I adopted my exploratory skills, fine tuned by Costco, towards my intellectual endeavors. Just as I sampled buffalo­chicken dip or chocolate truffles, I probed the realms of history, dance and biology, all in pursuit of the ideal cart–one overflowing with theoretical situations and notions both silly and serious. I sampled calculus, cross­country running, scientific research, all of which are now household favorites. With cart in hand, I do what scares me; I absorb the warehouse that is the world. Whether it be through attempting aerial yoga, learning how to chart blackbody radiation using astronomical software, or dancing in front of hundreds of people, I am compelled to try any activity that interests me in the slightest.

My intense desire to know, to explore beyond the bounds of rational thought; this is what defines me. Costco fuels my insatiability and cultivates curiosity within me at a cellular level. Encoded to immerse myself in the unknown, I find it difficult to complacently accept the “what”; I want to hunt for the “whys” and dissect the “hows”. In essence, I subsist on discovery.

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The ‘Just Right’ College List

This season, colleges reported a record number of applicants, making it even harder to get in. What does this mean to current high-school students? It means you need to put together the right list of colleges for you. Juniors should be working on their “college list” now. Putting together a smart list is the key to having lots of options and success. What makes a good list?

Academic Fit. First and foremost is academic match. What types of students were accepted recently? What level of grades and scores did they have? How much rigor (how many AP and honors courses) is expected? What is your academic vision and which schools will help you get there?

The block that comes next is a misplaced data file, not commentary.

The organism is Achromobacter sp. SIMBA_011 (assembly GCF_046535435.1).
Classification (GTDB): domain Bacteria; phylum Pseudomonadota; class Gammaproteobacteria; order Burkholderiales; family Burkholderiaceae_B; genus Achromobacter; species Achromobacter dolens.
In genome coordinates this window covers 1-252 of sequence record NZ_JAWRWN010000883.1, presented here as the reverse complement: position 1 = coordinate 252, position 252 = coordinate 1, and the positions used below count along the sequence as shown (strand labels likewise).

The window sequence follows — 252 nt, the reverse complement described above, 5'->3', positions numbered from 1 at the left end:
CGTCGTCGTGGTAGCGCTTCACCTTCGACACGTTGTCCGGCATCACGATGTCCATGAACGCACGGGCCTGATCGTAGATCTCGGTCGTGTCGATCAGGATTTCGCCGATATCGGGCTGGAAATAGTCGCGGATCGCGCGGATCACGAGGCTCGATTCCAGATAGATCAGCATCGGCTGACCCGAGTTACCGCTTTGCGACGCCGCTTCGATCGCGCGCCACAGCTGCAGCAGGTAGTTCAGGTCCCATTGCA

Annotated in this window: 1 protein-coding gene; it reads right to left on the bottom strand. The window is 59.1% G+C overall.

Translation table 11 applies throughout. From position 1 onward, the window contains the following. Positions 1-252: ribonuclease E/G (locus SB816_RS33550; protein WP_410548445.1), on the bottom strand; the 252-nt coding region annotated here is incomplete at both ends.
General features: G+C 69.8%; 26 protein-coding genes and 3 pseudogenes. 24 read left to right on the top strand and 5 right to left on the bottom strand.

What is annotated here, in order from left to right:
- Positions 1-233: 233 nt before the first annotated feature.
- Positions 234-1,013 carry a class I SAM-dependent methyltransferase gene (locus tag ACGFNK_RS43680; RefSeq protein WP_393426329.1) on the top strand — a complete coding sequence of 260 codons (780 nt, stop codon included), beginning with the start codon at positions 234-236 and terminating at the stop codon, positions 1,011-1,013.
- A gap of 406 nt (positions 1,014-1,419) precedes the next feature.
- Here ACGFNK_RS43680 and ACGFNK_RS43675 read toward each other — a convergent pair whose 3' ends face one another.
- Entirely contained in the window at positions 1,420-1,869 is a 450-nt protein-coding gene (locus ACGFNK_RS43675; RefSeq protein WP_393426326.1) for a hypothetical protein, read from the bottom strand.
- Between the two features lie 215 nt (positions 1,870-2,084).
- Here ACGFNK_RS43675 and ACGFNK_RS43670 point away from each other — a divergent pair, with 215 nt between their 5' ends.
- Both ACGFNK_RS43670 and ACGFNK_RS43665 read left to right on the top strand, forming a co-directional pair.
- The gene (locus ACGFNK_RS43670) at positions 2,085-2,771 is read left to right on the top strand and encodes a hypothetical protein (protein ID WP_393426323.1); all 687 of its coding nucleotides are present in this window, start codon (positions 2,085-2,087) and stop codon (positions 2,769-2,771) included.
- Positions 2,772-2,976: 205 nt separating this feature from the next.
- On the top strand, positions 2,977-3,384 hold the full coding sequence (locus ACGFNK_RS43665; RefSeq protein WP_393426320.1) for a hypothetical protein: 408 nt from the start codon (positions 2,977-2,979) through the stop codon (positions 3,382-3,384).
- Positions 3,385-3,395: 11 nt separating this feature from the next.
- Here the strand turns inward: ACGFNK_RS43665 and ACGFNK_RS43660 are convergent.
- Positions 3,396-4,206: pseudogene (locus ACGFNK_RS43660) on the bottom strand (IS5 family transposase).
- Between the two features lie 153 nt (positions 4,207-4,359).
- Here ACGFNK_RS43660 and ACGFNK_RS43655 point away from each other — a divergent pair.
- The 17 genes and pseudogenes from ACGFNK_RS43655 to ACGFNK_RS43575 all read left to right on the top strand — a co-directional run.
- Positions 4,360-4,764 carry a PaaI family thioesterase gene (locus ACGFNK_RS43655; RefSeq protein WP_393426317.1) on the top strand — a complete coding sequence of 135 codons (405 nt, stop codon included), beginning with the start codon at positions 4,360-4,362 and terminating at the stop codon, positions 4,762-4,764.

Selectivity. Colleges publish their acceptance rates. Some are as low as 6%, while others can be as high as 80%. You must consider these statistics while building your list. The highly selective schools require more than top academic performance. Leadership, extracurricular activities that show initiative, and well-written applications and essays will help you compete. However, just because a school is selective does not make it the right fit for you.

What To Study? Review the offered majors and minors for all the schools on your list. You do not have to know what your major will be, however each school on your list should have at least two or three areas of study that you find enticing. Also, review the curriculum. Some students will thrive in a structured curriculum while others want more freedom to explore and perhaps build their own major.

What About Size? The experience at a large university versus a small college could not be more different. You must consider what type of learner you are. If you learn through class participation and discussion, you may prefer the small classes and mentoring that is common in schools with under 5,000 undergraduates. If you are open to attending large lectures and are comfortable with some “self-teaching,” you may enjoy the prodigious opportunities in a large university.

Social Fit. You will be leaving home and living on-campus. You want to find a place where you are comfortable and that will meet your expectations for broadening your horizons. The best way to evaluate social fit is to visit schools and see how it feels. Go with your gut.

Go Broad. You are growing in every way. You may have deep or developing interests — science, music production, forensics or film. Colleges report that 40% of students change their majors; my experience has been that students sometimes change their interests during the college application process itself. So, it is important not to choose too narrow a focus. Think about options. What if I try economics and don’t like it? What if I change my mind? Will the schools on my list still work? Cast a wide net.

Follow Your Dreams. College is all about exploring and trying new things. Do you want to study abroad, conduct original research, attend D1 sporting events or simply meet friends and play Frisbee? Your path is your own – do your own investigation and put together a list that will help you make it all happen.